Scott’s opposition means Florida would again forego $47 billion in federal aid over the next 10 years while fewer poor Floridians would have health coverage–and the state’s budget would lose $2.2 billion in current aid that federal officials will no longer provide to the state under its existing medicaid system, which falls short of federal standards.

Gripes Aside, 6,000 Palm Coast and Flagler County Residents Enrolled in Obamacare as Deadline Approaches

| February 6, 2015

Brisk enrollment in Flagler County and Palm Coast is nevertheless accompanied by individuals’ continued struggles, financial and ideological, over the Affordable Care Act even as Florida leads the nation in Obamacare enrollments, with 1.3 million people, and more expected ahead of the deadline.

How to Easily Navigate Big Changes in Fine Print of Obamacare Plans Before Deadline

| December 8, 2014

Even if you’re getting the same plan — of the nearly 2,800 health plans offered in 2014, about 1,700 of them will exist in the same form next year — their benefits may not stay the same. Here’s an easy way to figure it all out.

Regrettable Holiday Ritual: Spike in Calls to Alzheimer’s Hotline as Families Grasp Changes

| November 29, 2014

Visiting with relatives over the holidays may raise questions about the physical and cognitive health of family members. Although some change in cognitive ability can occur with age, serious memory problems are not a part of normal aging. Recognizing the difference between normal aging and more serious problems can help you identify when it may be time for you to make the call or see a doctor.

Florida Hospital Flagler To See Medicare Payments Reduced 0.37% Per Patient, one of 148 Penalized in State

| October 7, 2014

The penalty is intended to jolt hospitals to pay attention to what happens to their patients after they leave and reduce the rate of readmission of Medicare patients.

Canceled Health Insurance: Round 2 Approaching, And It’ll Cost You More

| October 5, 2014

Thousands of consumers who were granted a reprieve to keep insurance plans that don’t meet the federal health law’s standards are now learning those plans will be discontinued at year’s end, and they’ll have to choose a new policy, which may cost more.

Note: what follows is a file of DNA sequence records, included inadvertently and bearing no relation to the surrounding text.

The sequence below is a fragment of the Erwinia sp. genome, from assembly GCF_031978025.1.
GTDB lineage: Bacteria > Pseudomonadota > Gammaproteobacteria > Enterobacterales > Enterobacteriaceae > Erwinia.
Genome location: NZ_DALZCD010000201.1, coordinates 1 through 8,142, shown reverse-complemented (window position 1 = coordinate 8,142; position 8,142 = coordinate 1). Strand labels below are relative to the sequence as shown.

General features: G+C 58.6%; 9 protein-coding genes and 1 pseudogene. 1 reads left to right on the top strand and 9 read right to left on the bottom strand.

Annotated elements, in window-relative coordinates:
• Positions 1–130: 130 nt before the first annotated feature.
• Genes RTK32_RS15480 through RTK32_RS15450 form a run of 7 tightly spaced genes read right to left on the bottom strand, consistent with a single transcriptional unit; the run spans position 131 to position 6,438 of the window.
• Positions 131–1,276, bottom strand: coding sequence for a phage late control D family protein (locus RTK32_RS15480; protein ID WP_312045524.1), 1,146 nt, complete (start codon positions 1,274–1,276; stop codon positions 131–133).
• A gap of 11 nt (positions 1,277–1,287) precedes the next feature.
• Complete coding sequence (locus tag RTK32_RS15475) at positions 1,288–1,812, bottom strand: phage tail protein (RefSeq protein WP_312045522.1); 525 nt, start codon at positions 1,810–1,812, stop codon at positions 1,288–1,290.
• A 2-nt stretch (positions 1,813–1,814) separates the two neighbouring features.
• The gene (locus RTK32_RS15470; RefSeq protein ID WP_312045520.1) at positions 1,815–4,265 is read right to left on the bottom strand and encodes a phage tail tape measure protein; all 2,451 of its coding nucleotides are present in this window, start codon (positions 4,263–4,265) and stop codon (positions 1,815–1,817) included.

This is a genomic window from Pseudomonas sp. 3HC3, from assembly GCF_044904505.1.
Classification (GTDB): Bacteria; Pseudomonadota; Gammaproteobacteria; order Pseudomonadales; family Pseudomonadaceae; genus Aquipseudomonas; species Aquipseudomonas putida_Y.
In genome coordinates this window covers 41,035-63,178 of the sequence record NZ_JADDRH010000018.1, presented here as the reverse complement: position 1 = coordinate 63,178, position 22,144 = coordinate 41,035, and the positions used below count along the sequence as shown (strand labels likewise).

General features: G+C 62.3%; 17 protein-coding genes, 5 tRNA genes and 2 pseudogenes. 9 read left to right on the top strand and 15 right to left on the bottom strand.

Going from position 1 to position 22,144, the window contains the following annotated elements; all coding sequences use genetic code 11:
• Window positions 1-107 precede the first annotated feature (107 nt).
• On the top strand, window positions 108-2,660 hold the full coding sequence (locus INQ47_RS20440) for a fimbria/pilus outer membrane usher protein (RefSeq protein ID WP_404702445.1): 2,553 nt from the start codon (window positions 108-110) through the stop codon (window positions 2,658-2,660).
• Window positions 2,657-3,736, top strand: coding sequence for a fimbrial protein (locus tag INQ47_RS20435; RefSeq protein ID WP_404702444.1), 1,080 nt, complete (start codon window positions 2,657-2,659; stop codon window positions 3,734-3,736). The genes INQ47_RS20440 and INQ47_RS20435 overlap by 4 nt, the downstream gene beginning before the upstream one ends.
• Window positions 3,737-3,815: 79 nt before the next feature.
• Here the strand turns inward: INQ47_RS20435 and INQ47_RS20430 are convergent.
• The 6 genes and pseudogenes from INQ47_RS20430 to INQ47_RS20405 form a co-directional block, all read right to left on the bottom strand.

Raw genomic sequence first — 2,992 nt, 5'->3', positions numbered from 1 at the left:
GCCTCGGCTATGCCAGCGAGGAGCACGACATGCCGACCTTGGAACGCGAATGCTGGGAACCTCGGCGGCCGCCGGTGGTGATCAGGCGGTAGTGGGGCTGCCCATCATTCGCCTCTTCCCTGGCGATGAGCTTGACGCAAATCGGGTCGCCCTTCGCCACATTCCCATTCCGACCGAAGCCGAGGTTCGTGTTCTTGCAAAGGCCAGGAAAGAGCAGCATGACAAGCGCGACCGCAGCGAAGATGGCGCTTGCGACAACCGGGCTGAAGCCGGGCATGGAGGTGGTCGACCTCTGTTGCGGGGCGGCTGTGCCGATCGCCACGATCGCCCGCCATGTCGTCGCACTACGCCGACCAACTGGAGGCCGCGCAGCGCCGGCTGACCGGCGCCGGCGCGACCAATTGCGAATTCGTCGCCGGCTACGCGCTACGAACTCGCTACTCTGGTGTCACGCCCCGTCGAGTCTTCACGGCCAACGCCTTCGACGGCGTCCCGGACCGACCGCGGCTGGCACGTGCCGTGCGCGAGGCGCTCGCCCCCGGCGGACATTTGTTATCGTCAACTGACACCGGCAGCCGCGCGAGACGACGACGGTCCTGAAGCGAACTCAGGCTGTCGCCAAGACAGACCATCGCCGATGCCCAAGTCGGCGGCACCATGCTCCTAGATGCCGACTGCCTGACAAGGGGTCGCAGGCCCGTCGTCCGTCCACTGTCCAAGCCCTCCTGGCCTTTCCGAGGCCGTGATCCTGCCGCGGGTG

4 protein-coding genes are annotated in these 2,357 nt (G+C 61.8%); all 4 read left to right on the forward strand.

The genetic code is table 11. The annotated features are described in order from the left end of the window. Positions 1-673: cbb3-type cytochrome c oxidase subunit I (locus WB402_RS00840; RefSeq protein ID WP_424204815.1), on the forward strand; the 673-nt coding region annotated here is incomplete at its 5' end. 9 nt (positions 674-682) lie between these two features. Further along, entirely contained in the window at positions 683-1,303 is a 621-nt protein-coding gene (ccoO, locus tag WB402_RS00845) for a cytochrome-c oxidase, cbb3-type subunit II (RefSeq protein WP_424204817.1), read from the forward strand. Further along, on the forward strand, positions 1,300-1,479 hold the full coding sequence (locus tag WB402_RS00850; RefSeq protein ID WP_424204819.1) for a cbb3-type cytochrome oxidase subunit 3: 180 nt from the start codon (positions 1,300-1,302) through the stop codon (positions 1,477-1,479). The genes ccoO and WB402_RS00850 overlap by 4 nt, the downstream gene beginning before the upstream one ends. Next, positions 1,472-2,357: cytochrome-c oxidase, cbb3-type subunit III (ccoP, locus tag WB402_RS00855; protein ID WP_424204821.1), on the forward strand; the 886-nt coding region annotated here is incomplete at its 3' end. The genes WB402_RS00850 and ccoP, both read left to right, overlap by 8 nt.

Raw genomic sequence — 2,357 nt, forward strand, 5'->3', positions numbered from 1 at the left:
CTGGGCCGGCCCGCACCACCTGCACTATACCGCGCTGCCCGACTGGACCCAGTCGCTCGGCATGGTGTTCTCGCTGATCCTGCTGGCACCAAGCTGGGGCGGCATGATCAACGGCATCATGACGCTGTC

Bowing to Criticism, Florida Health Regulators Agree to Delay Legal Pot Distribution Rule

| September 7, 2014

Health regulators will almost certainly delay a rule that will eventually create the framework for the state’s new medical marijuana industry after an outcry from a legislative panel saying the proposed regulation went too far.

Florida’s “Docs vs. Glocks” Bill Wins Federal Appeals Court Approval in 2-1 Ruling

| July 25, 2014

The 11th U.S. Circuit Court of Appeals said the state Legislature had the right to pass the NRA-backed law, which includes provisions restricting doctors and other medical providers from asking questions about gun ownership during medical visits.

Why Obtaining Your Own Medical Records May Now Cost You a Small Fortune

| July 14, 2014

For-profit companies in the new “release of information” or “disclosure-management” industry now charge $1 a page, in paper or digital format, for what used to be free, while the Florida Board of Medicine is looking to make the $1-a-page standard for all.

Mega Health Bill Favoring Nurse Practitioners, Trauma Centers and Drs. Without State License Clears House Panel

| April 10, 2014

The bill would protect private for-profit trauma centers, allow for independent practice for nurse practitioners and allow out-of-state doctors to participate in telehealth without a Florida license. The Florida Medical Association opposes the latter two.

Lawmakers Poised to Kill Florida KidCare Expansion for 25,000 Children of Legal Immigrants

| April 4, 2014

The proposal (HB 7 and SB 282) would eliminate a five-year waiting period for lawfully residing immigrants to be eligible for KidCare, a subsidized insurance program that serves children from low- and moderate-income families. Senate President Don Gaetz would vote against it.

As March 31 Deadline Nears: Going Without Health Insurance Will Likely Cost You At Tax Time

| March 26, 2014

If you thought you could get health coverage later this year, you may not get that chance until November, which means that you’ll most likely have to pay a penalty of 1 percent of your income at tax time, even if only a single member of your family is not insured. Penalties rise in subsequent years.

Moral Monday Comes to Florida as NAACP Leads Capitol Protest, and Right-Wingers Respond

| March 3, 2014

“Moral Monday” included an array of left-leaning groups calling for lawmakers to expand Medicaid, stop the state’s voter purge and roll back the “stand your ground” self-defense law, while a right-wing group later held its own event to oppose expanding Medicaid and support overhauling the state’s pension system, cut taxes and expand school vouchers.

Ignoring PTSD Crisis at Home: Americans Shot and Stabbed In Their Own Neighborhoods

| February 9, 2014

Americans with traumatic injuries develop PTSD at rates comparable to veterans of war. Just like veterans, civilians can suffer flashbacks, nightmares, paranoia, and social withdrawal. But Americans wounded in their own neighborhoods are not getting treatment for PTSD. They’re not even getting diagnosed.